1st Lt. Charles Arthur Fleming
1st Lt. Charles A. Fleming was born to Clyde & Susie Fleming in 1911 in Missouri. It is known he had one brother. The boys were raised at 2803 Sacramento Street, Saint Joseph, Missouri. He worked as a gas station owner. At some point, he joined the Missouri National Guard. When his tank company was federalized on February 11, 1941, and sent to Fort Lewis, Washington, for training, he held the rank of staff sergeant. The company was designated B Company, 194th Tank Battalion.
Helen A. Hansen on April 18, 1941, while home on
leave from Ft. Lewis. At
some point, Charles attended Officers Candidates
School and was commissioned a second lieutenant
and made a tank platoon commander. He was
transferred from B Company to A Company. which had been a
Minnesota National Guard tank company.
He later served as the battalion's tank
The battalion was
ordered to San Francisco, California, and
arrived at 7:30 A.M. on September 4th and
ferried, on the U.S.A.T. Generl Frank M.
Ft. McDowell on Angel Island, where they
received physicals and inoculations. Those
who had health issues were held back and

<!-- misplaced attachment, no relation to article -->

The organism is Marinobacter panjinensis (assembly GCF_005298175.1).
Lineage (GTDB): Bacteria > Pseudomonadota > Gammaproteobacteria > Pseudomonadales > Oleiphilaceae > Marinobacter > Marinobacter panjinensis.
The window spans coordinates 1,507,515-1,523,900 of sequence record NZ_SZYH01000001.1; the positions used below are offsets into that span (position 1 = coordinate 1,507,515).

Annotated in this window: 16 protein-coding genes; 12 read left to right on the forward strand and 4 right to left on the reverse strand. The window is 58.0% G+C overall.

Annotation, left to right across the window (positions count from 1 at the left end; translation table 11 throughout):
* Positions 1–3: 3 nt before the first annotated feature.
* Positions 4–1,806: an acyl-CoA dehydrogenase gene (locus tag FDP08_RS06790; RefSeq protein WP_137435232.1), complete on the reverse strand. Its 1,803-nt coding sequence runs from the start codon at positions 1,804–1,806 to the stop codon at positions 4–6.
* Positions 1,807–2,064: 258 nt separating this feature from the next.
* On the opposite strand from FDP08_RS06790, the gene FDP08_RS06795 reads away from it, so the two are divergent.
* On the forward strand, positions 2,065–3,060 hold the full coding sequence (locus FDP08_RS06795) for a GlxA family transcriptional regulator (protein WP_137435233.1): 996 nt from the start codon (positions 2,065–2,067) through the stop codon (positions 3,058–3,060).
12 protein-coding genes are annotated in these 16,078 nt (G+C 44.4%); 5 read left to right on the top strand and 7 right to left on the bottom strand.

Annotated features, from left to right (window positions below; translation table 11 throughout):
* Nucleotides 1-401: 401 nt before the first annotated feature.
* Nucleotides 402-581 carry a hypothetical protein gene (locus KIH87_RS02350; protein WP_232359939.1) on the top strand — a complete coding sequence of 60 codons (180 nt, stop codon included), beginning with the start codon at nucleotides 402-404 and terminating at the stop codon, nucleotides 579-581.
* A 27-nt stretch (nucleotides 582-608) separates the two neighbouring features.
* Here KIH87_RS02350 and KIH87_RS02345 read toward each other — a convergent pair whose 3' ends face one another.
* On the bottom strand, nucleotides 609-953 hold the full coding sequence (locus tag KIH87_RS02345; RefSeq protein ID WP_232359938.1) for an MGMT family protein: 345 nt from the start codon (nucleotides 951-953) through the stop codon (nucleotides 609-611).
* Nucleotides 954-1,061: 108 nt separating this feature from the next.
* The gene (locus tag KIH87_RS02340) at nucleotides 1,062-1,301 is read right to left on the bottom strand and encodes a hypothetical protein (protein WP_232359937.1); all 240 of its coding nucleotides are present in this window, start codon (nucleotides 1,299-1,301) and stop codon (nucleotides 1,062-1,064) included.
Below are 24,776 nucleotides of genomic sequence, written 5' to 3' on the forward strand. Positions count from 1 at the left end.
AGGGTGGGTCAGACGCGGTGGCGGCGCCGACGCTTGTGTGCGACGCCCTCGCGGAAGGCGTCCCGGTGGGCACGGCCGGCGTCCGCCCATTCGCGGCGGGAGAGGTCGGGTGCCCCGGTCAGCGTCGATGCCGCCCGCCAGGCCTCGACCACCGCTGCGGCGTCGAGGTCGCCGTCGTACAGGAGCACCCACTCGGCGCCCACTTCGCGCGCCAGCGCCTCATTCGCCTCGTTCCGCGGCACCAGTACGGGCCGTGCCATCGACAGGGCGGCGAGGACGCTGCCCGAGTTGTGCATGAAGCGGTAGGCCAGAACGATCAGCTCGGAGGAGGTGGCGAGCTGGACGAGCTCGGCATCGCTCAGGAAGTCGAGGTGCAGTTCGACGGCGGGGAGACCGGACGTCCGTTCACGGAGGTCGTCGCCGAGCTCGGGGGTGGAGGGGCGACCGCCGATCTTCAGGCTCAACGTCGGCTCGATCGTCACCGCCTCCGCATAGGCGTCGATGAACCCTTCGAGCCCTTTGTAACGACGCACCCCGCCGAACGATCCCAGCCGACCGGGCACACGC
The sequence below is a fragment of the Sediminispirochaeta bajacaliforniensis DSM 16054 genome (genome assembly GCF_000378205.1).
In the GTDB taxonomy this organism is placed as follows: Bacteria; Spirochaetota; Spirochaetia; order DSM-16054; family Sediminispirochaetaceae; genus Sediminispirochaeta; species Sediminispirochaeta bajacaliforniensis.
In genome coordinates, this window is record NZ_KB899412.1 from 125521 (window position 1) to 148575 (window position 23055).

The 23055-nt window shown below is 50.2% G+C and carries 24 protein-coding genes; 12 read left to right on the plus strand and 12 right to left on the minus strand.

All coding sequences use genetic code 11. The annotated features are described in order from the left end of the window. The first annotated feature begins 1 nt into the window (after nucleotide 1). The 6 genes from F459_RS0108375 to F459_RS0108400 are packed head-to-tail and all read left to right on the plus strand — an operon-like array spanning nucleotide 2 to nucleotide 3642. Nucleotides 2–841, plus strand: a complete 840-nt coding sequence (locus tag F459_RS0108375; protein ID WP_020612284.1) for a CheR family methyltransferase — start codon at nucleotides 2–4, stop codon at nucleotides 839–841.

replaced by other soldiers. They
boarded the S.S. President Calvin Coolidge
and sailed to the Philippine Islands at 9:00
P.M. on September 8th. The soldiers
were quartered in the hold of the ship while
the officers slept in wardrooms shared by four
officers. At 7:00 A.M. on
Saturday, September 13th, the ship
arrived at Honolulu, Hawaii, and the soldiers
were allowed ashore, but had to be on board the
ship before the the ship sailed at 5:00 P.M.
The soldiers were greeted by Colonel Edward King who apologized to them that they had to live in tents. He made sure they were settled into their bivouac before he left.
The soldiers spent the next weeks cleaning their weapons of cosmoline. The guns were sealed in it to prevent them from rusting on the trip to the Philippines. At one point, the battalion went on a maneuver to Lingayen Gulf.